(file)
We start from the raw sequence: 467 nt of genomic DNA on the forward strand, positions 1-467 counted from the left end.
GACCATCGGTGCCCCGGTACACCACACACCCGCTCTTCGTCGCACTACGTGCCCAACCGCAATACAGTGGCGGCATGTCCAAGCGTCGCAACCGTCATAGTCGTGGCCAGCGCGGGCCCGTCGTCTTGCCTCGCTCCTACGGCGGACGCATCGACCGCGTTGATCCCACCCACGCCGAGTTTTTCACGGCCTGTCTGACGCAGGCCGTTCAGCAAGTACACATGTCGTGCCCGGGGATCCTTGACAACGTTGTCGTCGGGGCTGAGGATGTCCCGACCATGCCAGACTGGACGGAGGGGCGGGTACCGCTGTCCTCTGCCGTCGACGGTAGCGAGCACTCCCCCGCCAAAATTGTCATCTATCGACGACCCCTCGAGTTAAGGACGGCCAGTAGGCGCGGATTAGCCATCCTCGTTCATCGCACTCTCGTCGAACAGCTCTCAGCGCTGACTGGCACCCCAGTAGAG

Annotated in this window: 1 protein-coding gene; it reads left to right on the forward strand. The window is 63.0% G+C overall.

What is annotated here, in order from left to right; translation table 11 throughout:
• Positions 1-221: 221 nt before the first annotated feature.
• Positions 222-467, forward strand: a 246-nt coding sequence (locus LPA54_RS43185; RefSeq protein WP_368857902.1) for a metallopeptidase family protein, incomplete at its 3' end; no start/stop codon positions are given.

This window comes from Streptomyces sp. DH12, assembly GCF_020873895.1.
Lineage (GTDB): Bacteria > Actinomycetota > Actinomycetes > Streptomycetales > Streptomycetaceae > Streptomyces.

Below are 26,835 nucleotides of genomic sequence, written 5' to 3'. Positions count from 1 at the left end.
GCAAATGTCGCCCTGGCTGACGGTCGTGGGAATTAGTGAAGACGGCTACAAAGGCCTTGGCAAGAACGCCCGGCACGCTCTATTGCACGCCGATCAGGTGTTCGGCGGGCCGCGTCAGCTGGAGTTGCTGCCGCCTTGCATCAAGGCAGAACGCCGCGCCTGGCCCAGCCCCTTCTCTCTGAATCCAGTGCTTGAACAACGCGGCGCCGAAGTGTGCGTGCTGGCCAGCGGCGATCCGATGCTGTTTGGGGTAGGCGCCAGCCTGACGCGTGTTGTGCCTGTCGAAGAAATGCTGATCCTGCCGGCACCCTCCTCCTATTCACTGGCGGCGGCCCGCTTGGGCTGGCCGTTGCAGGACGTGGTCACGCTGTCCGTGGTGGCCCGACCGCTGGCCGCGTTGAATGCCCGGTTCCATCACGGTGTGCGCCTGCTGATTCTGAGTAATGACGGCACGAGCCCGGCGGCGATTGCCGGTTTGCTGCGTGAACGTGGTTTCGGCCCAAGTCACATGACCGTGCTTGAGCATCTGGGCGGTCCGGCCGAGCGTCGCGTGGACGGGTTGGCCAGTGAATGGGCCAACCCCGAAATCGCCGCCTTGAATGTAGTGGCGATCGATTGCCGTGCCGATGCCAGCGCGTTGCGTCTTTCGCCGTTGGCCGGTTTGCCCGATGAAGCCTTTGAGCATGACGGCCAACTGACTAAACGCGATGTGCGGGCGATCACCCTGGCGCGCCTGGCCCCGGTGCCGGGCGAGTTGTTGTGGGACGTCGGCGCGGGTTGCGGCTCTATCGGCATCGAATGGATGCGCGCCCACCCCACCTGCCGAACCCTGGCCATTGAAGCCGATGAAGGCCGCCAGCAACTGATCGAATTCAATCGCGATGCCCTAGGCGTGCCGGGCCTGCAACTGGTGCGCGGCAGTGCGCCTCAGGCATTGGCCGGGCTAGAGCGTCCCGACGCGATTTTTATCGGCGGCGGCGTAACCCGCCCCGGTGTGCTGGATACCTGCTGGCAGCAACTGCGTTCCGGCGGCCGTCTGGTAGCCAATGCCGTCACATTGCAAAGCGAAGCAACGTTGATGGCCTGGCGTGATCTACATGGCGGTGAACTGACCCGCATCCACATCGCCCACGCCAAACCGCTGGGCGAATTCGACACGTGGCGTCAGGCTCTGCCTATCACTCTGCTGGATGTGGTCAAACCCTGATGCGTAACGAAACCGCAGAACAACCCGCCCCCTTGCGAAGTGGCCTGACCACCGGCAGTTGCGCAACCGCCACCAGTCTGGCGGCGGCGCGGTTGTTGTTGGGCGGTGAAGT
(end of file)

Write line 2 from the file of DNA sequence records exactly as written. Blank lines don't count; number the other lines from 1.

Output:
GACCATCGGTGCCCCGGTACACCACACACCCGCTCTTCGTCGCACTACGTGCCCAACCGCAATACAGTGGCGGCATGTCCAAGCGTCGCAACCGTCATAGTCGTGGCCAGCGCGGGCCCGTCGTCTTGCCTCGCTCCTACGGCGGACGCATCGACCGCGTTGATCCCACCCACGCCGAGTTTTTCACGGCCTGTCTGACGCAGGCCGTTCAGCAAGTACACATGTCGTGCCCGGGGATCCTTGACAACGTTGTCGTCGGGGCTGAGGATGTCCCGACCATGCCAGACTGGACGGAGGGGCGGGTACCGCTGTCCTCTGCCGTCGACGGTAGCGAGCACTCCCCCGCCAAAATTGTCATCTATCGACGACCCCTCGAGTTAAGGACGGCCAGTAGGCGCGGATTAGCCATCCTCGTTCATCGCACTCTCGTCGAACAGCTCTCAGCGCTGACTGGCACCCCAGTAGAG